Coach Hervé Renard, the architect of this success, has been in charge of the team since March 2016 with Morocco already having passed the first World Cup qualifying round, winning 2-1 on aggregate against Equatorial Guinea. 

With the Frenchman at the helm, they eventually obtained their ticket for Russia through the Group stage, courtesy of 3 wins, 3 draws and no defeats against the likes of Ivory Coast, Mali and Gabon. Overall they scored 11 goals and conceded none. 

Their experience in the African Cup of Nations 2017 was a positive one as they reached the quarterfinals, where they eventually lost 1-0 to a superior Egypt. On the other hand, they started the African Cup of Nations 2019 qualifiers off on the wrong foot, as they lost 1-0 away to Cameroon. 

Renard has adopted several formations since his arrival. However, in 4 out of the 5 defeats picked up during his reign, Morocco played with a back 3. Since their loss to Cameroon in June 2017, he took the decision to stick with back 4. 

This not only led them to 6 wins and 2 draws but also to just 2 goals conceded, one to South Korea and one to Serbia against two prestigious opponents whom they managed to beat on the road. 

At 26.9 years, the Morocco squad are relatively young. They seem to be particularly solid in defence, where captain Mehdi Benatia, who had an extraordinary season with Juventus, is the undisputed leader. Added to this, quality abounds in the middle of the park. The attack meanwhile is inexperienced.

Given this, Renard could opt for a lineup crammed with attacking midfielders, especially as he can count on the presence of Amine Harit and Hakim Ziyech, the two stars who made their names at Schalke 04 and Ajax respectively.


Target: A third place finish in the Group B would be more than honourable for the Atlas Lions, but they might be secretly hoping for qualification to the last 16 at Portugal’s expense. 




Strengths: Youth, a tight defence, ingenuity and the fact that Iranian football has been growing exponentially since the Carlos Queiroz reign began. 

Weaknesses: Since the World Cup in 2014, they have faced only 3 teams better placed in the FIFA World rankings, Chile, Sweden and Tunisia. They were defeated twice in those games.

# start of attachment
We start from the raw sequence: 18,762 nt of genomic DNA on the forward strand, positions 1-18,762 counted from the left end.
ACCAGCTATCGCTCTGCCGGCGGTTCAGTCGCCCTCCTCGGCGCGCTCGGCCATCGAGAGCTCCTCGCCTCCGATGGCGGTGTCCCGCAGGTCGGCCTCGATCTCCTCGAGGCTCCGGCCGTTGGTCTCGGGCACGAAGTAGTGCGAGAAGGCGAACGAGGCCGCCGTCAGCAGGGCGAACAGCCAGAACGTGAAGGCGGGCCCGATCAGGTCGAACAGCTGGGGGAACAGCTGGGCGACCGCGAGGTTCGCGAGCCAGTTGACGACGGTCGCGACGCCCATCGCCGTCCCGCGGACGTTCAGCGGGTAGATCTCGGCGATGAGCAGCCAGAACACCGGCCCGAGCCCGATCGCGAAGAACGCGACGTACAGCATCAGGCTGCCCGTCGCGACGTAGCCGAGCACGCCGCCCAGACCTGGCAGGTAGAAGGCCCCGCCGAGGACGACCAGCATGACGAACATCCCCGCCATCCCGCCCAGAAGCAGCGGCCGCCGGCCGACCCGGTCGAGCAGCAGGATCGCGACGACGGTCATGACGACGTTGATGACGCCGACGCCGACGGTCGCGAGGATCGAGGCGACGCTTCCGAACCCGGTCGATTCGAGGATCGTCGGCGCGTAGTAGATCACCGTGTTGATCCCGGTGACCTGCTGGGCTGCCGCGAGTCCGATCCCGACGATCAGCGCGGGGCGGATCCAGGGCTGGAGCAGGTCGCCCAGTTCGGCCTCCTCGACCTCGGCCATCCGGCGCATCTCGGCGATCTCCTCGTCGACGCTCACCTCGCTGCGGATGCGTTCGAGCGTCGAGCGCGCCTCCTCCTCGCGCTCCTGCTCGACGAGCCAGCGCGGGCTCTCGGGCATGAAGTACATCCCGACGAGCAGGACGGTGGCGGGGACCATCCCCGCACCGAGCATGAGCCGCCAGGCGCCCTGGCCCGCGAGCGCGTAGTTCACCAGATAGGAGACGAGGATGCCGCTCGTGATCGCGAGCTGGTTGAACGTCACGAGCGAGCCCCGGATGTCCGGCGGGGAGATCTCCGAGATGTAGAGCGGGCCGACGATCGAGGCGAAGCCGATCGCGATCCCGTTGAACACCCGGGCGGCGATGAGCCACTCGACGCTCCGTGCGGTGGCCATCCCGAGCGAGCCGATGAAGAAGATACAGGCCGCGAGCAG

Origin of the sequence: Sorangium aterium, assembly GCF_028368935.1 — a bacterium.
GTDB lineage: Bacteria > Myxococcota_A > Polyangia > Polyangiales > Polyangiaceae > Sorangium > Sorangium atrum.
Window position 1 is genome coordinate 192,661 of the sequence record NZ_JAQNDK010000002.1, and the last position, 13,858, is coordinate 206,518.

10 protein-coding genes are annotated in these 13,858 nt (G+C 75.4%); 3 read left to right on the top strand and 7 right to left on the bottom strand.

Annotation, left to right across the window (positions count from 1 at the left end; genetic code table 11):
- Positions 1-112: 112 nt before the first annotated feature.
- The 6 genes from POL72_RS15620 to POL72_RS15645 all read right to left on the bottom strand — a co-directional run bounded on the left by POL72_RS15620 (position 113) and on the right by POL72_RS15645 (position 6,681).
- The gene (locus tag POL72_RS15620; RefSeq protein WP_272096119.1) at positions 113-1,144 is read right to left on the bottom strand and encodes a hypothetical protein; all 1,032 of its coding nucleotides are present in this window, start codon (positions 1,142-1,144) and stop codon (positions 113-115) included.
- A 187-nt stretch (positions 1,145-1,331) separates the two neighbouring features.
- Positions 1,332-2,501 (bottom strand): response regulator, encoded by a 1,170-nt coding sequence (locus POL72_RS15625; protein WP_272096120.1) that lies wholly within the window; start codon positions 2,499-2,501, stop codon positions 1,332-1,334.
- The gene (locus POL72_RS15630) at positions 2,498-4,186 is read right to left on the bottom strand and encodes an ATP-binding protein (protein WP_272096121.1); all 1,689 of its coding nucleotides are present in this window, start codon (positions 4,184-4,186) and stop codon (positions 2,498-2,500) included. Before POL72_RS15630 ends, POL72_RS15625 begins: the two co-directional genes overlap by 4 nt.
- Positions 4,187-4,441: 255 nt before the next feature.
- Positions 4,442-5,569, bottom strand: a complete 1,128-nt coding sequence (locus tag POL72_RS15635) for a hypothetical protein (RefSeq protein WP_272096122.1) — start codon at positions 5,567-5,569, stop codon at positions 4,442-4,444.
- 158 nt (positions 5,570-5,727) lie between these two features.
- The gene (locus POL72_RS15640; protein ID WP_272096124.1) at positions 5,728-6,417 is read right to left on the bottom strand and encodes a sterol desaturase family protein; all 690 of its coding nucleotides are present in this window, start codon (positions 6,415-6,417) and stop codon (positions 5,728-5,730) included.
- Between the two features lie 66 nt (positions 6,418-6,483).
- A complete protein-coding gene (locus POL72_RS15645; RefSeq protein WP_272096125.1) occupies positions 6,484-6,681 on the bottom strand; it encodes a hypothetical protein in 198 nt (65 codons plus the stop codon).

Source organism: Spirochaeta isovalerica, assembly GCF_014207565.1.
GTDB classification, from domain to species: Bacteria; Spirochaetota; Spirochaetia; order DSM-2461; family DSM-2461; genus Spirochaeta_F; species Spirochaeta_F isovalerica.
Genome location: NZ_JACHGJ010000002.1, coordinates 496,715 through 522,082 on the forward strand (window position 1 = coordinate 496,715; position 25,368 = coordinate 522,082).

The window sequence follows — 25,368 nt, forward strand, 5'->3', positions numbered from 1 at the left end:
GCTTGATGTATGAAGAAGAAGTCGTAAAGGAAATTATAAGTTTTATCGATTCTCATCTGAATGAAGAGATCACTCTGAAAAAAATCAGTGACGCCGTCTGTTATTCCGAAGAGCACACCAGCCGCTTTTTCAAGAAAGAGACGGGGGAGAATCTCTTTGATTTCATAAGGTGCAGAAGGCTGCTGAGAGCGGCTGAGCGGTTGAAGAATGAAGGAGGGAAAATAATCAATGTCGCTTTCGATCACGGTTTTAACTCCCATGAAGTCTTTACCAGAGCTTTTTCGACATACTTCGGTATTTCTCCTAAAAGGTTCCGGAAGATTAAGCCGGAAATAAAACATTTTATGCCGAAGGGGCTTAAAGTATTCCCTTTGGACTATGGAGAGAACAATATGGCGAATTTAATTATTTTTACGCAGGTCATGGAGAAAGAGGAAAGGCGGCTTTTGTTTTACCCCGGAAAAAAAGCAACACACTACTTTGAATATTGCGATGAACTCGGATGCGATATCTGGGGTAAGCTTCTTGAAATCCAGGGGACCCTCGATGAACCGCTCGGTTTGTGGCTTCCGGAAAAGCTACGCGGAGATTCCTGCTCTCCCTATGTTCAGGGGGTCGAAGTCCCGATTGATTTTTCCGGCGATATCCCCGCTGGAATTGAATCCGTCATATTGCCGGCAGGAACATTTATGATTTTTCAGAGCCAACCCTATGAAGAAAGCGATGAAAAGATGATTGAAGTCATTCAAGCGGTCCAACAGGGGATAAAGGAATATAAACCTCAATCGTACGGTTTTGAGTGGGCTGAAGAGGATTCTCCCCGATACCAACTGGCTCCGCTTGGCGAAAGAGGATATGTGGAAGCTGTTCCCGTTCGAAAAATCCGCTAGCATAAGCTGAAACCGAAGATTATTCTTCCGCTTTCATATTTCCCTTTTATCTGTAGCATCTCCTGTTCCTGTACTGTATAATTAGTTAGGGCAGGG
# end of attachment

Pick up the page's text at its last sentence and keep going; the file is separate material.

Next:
A relatively young federation, they played their first official match in 1941. Iran dominated Asian football during the 1960s and 70s, winning 3 Asian Cups in a row. That said they have never been as successful in the World Cup. In fact, this is just the 5th time they have made it to the competition, the 4th in the last 20 years, but they have yet to make it past the first round. 

They achieved qualification through 2 Group stages: after easily eliminating Turkmenistan, Oman, India and Guam, they won 6 games and drew 2, scoring 26 times and conceding twice. They eventually overcame South Korea, China, Syria, Uzbekistan and Qatar, with 6 wins and 4 draws, 10 goals scored and 2 conceded. 

The Portuguese Carlos Queiroz, former Portugal and Real Madrid manage, not to mention Manchester United assistant coach, is the man who led Tim Mellì (the Iranian national team) to Russia. He was first given the reins of the team in April 2011 and, since then, he has proven to be remarkably successful. 

With Queiroz at the helm, Iran have played 77 games picking up an average of 2.09 points per match. However preparation for the World Cup hasn’t been ideal. Whilst they have beaten Sierra Leone, Algeria and Uzbekistan, they have lost to more competitive sides like Tunisia (1-0) and Turkey (2-1). 

Unlike the previous World Cup, when most of the players plied their trade in the Persian league, or another Asian championship, this time around the Iranian squad can boast players who play in Europe. 

Creative winger Alireza Jahanbakhsh is one. He plays for AZ in the Netherlands, whilst centre-forward Sardar Azmoun, who impressed at Rubin Kazan in Russia, has drawn plenty of attention from bigger European sides.

Iran tend to be very tight at the back, as the few goals conceded prove. Whilst they can count on several alternatives in midfield and attack, they do not score many goals. Overall they seem to be too fragile to succeed against the European teams in their group. 


Target: A place in the top 2 of Group B would be a miracle. It seems more likely that they will be battling to avoid finishing last.